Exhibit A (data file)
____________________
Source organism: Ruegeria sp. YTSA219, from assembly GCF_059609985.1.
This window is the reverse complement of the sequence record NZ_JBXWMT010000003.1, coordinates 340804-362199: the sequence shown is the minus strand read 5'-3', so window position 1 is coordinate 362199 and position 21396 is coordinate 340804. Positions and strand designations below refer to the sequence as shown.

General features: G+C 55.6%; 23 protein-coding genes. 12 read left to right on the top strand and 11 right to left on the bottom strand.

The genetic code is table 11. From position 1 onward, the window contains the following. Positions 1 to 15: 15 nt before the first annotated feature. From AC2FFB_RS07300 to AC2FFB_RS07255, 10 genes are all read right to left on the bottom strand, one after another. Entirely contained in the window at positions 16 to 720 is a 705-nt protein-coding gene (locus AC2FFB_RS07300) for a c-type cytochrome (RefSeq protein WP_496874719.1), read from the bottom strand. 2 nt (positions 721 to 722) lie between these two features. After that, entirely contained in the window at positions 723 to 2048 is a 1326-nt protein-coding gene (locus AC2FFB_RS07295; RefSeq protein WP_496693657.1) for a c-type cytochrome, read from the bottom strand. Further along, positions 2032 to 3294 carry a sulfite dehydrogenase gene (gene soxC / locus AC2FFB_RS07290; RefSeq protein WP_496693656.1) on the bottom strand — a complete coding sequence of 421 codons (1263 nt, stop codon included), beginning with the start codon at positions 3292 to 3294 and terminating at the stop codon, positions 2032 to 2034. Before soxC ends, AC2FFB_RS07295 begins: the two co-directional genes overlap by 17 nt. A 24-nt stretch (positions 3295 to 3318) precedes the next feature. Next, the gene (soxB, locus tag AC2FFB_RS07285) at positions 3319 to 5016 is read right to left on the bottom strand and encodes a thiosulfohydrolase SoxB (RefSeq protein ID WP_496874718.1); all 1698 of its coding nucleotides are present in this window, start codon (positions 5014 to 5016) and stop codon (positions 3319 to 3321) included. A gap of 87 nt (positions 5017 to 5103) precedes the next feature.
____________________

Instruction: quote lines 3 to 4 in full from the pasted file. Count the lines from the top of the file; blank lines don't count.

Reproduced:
General features: G+C 55.6%; 23 protein-coding genes. 12 read left to right on the top strand and 11 right to left on the bottom strand.

The genetic code is table 11. From position 1 onward, the window contains the following. Positions 1 to 15: 15 nt before the first annotated feature. From AC2FFB_RS07300 to AC2FFB_RS07255, 10 genes are all read right to left on the bottom strand, one after another. Entirely contained in the window at positions 16 to 720 is a 705-nt protein-coding gene (locus AC2FFB_RS07300) for a c-type cytochrome (RefSeq protein WP_496874719.1), read from the bottom strand. 2 nt (positions 721 to 722) lie between these two features. After that, entirely contained in the window at positions 723 to 2048 is a 1326-nt protein-coding gene (locus AC2FFB_RS07295; RefSeq protein WP_496693657.1) for a c-type cytochrome, read from the bottom strand. Further along, positions 2032 to 3294 carry a sulfite dehydrogenase gene (gene soxC / locus AC2FFB_RS07290; RefSeq protein WP_496693656.1) on the bottom strand — a complete coding sequence of 421 codons (1263 nt, stop codon included), beginning with the start codon at positions 3292 to 3294 and terminating at the stop codon, positions 2032 to 2034. Before soxC ends, AC2FFB_RS07295 begins: the two co-directional genes overlap by 17 nt. A 24-nt stretch (positions 3295 to 3318) precedes the next feature. Next, the gene (soxB, locus tag AC2FFB_RS07285) at positions 3319 to 5016 is read right to left on the bottom strand and encodes a thiosulfohydrolase SoxB (RefSeq protein ID WP_496874718.1); all 1698 of its coding nucleotides are present in this window, start codon (positions 5014 to 5016) and stop codon (positions 3319 to 3321) included. A gap of 87 nt (positions 5017 to 5103) precedes the next feature.